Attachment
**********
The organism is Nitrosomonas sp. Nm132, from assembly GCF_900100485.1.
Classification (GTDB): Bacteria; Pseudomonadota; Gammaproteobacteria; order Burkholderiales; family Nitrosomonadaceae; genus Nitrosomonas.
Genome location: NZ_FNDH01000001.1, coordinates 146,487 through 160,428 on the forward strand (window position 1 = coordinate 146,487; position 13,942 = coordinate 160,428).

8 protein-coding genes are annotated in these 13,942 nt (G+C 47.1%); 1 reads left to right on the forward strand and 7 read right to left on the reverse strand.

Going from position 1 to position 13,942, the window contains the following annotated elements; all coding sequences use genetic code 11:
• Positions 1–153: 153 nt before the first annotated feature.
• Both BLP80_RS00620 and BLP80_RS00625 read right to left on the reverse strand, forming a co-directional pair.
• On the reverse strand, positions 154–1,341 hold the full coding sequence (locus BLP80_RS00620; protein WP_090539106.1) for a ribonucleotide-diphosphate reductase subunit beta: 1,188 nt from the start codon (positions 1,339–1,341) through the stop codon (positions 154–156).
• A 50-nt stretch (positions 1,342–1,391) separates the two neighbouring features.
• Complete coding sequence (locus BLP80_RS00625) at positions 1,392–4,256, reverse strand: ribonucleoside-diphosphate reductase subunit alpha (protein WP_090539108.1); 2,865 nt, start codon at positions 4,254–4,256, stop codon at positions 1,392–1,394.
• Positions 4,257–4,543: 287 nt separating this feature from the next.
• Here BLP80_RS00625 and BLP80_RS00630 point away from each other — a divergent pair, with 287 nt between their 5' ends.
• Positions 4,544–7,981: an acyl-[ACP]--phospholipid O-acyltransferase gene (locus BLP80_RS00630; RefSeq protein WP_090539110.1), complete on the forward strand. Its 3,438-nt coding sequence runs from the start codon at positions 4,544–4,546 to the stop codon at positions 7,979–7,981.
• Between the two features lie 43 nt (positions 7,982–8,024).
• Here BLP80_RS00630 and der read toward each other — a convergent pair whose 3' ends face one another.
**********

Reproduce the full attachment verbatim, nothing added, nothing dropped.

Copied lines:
The organism is Nitrosomonas sp. Nm132, from assembly GCF_900100485.1.
Classification (GTDB): Bacteria; Pseudomonadota; Gammaproteobacteria; order Burkholderiales; family Nitrosomonadaceae; genus Nitrosomonas.
Genome location: NZ_FNDH01000001.1, coordinates 146,487 through 160,428 on the forward strand (window position 1 = coordinate 146,487; position 13,942 = coordinate 160,428).

8 protein-coding genes are annotated in these 13,942 nt (G+C 47.1%); 1 reads left to right on the forward strand and 7 read right to left on the reverse strand.

Going from position 1 to position 13,942, the window contains the following annotated elements; all coding sequences use genetic code 11:
• Positions 1–153: 153 nt before the first annotated feature.
• Both BLP80_RS00620 and BLP80_RS00625 read right to left on the reverse strand, forming a co-directional pair.
• On the reverse strand, positions 154–1,341 hold the full coding sequence (locus BLP80_RS00620; protein WP_090539106.1) for a ribonucleotide-diphosphate reductase subunit beta: 1,188 nt from the start codon (positions 1,339–1,341) through the stop codon (positions 154–156).
• A 50-nt stretch (positions 1,342–1,391) separates the two neighbouring features.
• Complete coding sequence (locus BLP80_RS00625) at positions 1,392–4,256, reverse strand: ribonucleoside-diphosphate reductase subunit alpha (protein WP_090539108.1); 2,865 nt, start codon at positions 4,254–4,256, stop codon at positions 1,392–1,394.
• Positions 4,257–4,543: 287 nt separating this feature from the next.
• Here BLP80_RS00625 and BLP80_RS00630 point away from each other — a divergent pair, with 287 nt between their 5' ends.
• Positions 4,544–7,981: an acyl-[ACP]--phospholipid O-acyltransferase gene (locus BLP80_RS00630; RefSeq protein WP_090539110.1), complete on the forward strand. Its 3,438-nt coding sequence runs from the start codon at positions 4,544–4,546 to the stop codon at positions 7,979–7,981.
• Between the two features lie 43 nt (positions 7,982–8,024).
• Here BLP80_RS00630 and der read toward each other — a convergent pair whose 3' ends face one another.